Environmental technology specialist Scanship has entered into a contract with STX France for delivery of its advanced wastewater purification technology to the world's largest cruise ship, the fifth RCCL Oasis-class vessel. The move comes as the international cruise industry self-evaluates its environmental performance and prepares for new regulations coming into effect.
The mega ship, to be delivered in 2021, will have the capacity to carry more than 9,000 people, and Scanship CEO Henrik Badin says the company's system is the only one in operation for large cruise ships which complies with the new effluent discharge standards coming into effect.
From January 1, 2019, discharge of sewage from new passenger ships within the Baltic Sea special area will be prohibited unless the ship is operating an approved sewage treatment plant (IMO Resolution MEPC.275(69) adopted in April 2016). Existing ships will need to comply by January 1, 2021, with the aim of ensuring effluent meets stringent nitrogen and phosphorus removal standards.
The RCCL contract is the third in line for the world's largest cruise ship series and the 19th newbuild contract awarded to Scanship by the French yard. Scanship offers systems to convert all waste and wastewater to inert materials, recyclables, clean flue gas and effluent which meets the highest international discharge standards.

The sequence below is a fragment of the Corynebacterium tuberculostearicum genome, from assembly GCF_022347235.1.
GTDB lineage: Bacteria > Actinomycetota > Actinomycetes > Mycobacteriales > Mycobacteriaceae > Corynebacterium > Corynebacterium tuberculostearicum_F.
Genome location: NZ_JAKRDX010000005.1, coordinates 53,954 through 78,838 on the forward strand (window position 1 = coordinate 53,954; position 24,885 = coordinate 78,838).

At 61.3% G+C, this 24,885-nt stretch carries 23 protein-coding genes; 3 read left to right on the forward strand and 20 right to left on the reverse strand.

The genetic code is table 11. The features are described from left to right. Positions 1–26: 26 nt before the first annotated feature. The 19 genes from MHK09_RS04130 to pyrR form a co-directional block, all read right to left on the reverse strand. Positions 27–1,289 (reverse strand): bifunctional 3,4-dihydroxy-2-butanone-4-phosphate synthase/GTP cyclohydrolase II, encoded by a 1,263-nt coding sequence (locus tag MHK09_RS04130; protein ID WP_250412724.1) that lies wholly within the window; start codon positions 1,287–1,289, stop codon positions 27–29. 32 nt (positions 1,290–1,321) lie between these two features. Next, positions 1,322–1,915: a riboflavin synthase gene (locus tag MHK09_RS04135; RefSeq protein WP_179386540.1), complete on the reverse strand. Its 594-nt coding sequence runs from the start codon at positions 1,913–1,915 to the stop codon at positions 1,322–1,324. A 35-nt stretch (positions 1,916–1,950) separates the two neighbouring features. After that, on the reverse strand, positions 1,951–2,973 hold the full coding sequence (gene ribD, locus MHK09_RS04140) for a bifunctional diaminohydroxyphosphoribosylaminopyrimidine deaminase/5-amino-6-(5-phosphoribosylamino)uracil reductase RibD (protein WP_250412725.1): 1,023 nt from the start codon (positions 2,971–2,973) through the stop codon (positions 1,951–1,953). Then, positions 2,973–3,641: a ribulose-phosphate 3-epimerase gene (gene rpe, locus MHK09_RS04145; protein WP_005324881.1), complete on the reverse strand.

The Cruise Lines International Association (CLIA) released the results of research evaluating current wastewater and air quality management practices in the international cruise industry in January this year. The purpose of the effort was to document where the cruise industry may be demonstrating leadership for the wider maritime community in reducing the impact of vessel discharges. The work was performed by Energy and Environmental Research Associates under contract to CLIA.
The report documents that CLIA member cruise lines are leaders in four areas regarding wastewater:
• Existing and newly built CLIA Member ships, follow CLIA’s policy of no discharge of untreated sewage, a restriction that exceeds international standards.
• CLIA members have ordered at least 26 new builds with advanced water treatment systems. Based on these numbers, at least 47 percent of newly built capacity over the next 10 years will be using advanced wastewater treatments.
• Using publicly available data, the researchers found that the cruise industry generally meets or exceeds international and national wastewater quality standards and overall the cruise industry’s rate of compliance is commensurate or better than the rest of the maritime industry.
• CLIA and HELCOM indicate that almost 31 percent of cruise ships voluntarily use port wastewater reception facilities in the Baltic Sea when available. This voluntary practice precedes implementation of the new requirements.
The CLIA report is available here.